Ireland’s Data Protection Commission (DPC) on Friday announced a fine of €345 million, equivalent to approximately $368 million, on TikTok over alleged General Data Protection Regulation (GDPR) violations concerning children’s data protection.
TikTok Fined $368 Million For Mishandling Children’s Data
The investigation, which began in September 2021, looked into how TikTok handled the data of children aged between 13 and 17 for the period between July 31 and December 31, 2020, and whether it complied with its obligations under the GDPR in the context of:
- Certain TikTok platform settings, including public-by-default settings as well as the settings associated with the ‘Family Pairing’ feature; and
- Age verification is part of the registration process.
- Transparency information for children.
The investigation found that the sign-up process for teen users resulted in settings being set to default, which means anyone (on or off TikTok) could view the content posted by the child user. This posed several possible risks to children under the age of 13 who gained access to the platform even though they weren’t allowed.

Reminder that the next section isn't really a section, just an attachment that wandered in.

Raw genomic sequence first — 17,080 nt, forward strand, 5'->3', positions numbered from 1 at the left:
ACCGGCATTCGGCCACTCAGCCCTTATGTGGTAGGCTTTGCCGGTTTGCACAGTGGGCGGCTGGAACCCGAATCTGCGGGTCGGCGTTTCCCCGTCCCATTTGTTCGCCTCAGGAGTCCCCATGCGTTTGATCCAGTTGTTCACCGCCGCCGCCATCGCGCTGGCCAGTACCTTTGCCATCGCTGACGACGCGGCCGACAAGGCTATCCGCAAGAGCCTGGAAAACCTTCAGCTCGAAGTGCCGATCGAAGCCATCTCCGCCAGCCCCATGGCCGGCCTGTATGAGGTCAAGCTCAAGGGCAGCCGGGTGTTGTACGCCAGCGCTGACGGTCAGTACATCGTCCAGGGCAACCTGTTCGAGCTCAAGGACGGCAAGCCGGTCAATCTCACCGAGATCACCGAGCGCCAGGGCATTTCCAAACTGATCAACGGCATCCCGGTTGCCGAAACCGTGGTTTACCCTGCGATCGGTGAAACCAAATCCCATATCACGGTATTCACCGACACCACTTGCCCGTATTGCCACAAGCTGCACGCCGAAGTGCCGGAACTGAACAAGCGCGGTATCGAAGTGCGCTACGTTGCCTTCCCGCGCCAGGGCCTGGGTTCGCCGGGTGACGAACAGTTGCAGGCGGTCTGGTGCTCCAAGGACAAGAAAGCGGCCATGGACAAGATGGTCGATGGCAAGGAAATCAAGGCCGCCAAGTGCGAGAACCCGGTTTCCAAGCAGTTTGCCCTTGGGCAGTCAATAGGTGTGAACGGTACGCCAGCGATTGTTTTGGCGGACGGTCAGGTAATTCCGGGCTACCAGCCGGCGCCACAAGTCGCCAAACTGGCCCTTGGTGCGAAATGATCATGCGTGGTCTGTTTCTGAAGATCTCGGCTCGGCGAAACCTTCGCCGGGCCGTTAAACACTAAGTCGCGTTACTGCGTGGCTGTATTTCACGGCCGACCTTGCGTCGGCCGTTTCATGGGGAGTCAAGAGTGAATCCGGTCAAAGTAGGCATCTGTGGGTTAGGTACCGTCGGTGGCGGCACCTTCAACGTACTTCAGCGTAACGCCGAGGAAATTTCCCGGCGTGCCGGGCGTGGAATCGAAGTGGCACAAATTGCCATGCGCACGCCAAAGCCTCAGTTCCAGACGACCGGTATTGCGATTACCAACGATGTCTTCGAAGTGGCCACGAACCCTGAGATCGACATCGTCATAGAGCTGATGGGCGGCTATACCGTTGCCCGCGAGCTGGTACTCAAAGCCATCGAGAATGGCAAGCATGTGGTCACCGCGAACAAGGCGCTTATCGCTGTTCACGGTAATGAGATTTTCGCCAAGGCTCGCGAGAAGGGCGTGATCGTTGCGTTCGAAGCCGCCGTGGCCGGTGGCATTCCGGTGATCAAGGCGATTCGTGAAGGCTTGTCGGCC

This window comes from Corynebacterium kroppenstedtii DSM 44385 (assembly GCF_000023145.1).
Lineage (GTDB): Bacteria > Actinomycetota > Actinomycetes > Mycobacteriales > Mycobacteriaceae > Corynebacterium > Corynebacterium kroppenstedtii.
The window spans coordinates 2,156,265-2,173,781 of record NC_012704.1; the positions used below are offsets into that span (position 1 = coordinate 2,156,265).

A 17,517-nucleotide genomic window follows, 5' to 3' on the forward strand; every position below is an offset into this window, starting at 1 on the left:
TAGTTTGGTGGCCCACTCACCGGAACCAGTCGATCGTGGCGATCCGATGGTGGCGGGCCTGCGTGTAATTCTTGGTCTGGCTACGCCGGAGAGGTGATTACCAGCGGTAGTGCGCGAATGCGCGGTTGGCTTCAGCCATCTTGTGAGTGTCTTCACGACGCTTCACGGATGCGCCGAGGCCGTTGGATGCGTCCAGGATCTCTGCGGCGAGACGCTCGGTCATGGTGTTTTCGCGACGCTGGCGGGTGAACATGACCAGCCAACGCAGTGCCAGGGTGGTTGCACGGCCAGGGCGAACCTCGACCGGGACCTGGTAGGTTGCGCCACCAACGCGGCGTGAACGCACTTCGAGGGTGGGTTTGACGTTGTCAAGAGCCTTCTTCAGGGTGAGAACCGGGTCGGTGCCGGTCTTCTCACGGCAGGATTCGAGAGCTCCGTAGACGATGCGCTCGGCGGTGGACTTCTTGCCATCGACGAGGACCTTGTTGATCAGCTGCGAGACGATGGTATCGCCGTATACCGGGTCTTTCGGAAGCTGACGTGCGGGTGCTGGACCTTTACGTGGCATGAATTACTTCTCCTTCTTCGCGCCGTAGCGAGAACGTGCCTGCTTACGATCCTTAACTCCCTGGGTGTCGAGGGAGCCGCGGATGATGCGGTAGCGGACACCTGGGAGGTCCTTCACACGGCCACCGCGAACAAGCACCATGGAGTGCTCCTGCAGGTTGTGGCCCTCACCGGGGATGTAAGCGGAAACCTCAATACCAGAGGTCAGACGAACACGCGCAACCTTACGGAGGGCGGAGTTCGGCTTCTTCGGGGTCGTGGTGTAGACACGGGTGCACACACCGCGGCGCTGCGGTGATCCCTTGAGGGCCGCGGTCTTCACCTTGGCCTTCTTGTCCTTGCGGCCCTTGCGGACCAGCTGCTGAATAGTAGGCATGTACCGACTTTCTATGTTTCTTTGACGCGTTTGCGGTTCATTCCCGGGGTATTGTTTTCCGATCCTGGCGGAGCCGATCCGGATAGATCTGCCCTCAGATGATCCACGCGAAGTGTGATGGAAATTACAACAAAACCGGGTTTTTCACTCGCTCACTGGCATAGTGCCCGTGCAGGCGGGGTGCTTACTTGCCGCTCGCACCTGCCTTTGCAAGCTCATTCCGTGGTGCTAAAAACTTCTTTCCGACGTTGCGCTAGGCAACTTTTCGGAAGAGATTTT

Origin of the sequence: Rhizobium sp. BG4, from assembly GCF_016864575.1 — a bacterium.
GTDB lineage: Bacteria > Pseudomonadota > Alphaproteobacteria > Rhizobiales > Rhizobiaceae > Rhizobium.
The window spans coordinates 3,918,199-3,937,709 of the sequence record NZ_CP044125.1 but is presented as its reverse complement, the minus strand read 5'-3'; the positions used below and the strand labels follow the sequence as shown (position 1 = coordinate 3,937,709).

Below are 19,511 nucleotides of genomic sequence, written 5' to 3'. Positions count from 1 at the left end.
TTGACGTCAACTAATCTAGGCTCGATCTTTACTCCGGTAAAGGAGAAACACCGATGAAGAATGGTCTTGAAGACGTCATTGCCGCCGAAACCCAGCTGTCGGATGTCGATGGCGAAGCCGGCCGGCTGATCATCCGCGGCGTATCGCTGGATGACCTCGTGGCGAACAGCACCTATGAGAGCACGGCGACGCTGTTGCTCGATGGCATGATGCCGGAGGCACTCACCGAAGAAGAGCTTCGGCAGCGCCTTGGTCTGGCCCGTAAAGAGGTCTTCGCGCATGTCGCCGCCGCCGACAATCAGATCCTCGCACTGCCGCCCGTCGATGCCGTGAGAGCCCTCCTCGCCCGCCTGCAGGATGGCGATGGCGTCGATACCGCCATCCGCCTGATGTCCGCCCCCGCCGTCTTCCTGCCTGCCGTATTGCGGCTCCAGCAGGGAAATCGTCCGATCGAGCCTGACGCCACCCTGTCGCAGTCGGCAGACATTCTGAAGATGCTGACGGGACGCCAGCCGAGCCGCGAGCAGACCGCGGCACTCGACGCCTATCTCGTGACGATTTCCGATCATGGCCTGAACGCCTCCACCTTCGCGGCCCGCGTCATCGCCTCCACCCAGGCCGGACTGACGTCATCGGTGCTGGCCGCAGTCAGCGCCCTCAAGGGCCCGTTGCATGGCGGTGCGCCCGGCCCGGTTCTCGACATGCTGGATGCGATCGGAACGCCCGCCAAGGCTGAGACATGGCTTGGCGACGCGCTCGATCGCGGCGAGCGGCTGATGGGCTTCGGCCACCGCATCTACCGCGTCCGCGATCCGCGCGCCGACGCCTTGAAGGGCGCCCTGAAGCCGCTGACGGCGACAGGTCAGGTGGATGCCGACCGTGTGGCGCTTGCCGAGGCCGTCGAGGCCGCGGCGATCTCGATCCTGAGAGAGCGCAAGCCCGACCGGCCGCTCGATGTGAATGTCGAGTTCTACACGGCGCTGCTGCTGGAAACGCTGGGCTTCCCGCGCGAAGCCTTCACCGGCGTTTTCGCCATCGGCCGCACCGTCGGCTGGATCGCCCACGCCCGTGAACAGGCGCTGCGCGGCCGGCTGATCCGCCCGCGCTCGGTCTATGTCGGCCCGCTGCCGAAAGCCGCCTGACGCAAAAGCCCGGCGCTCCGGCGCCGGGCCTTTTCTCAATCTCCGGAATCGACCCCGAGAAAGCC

Also, the “Family-Pairing” setting allowed a non-child user to pair their account to a child user’s account without their consent, which allowed enabling of Direct Messages for child users above the age of 16, thereby posing several possible risks to the child user.
Further, TikTok also failed to provide sufficient transparency information to child users. Additionally, the social media platform
The DPC found TikTok responsible for infringement of Articles 5(1)(c), 5(1)(f), 24(1), 25(1), 25(2), 12(1), 13(1)(e) and 5(1)(a) of the European’s GDPR, and adopted its final decision regarding its inquiry into the social media platform on September 1, 2023.
With regards to this, the DPC has issued: a reprimand, an order for TikTok to bring their processing into compliance within three months, and an administrative fine of €345 million.
TikTok said it disagreed with the decision, particularly the level of the fine imposed by the DPC.
“The DPC’s criticisms are focused on features and settings that were in place three years ago, and that we made changes to well before the investigation even began – such as setting all under – 16 accounts to private by default,” TikTok said in a statement.
“Most of the decision’s criticisms are no longer relevant as a result of measures we introduced at the start of 2021 — several months before the investigation began,” Elaine Fox, TikTok’s head of privacy for Europe, wrote in a blog post.
This is not the first time that TikTok has been imposed a fine for breaching the data-protection laws. Earlier this year, the UK’s Information Commissioner Office fined TikTok more than £12 million for allowing children below the age of 13 to use the platform in 2020.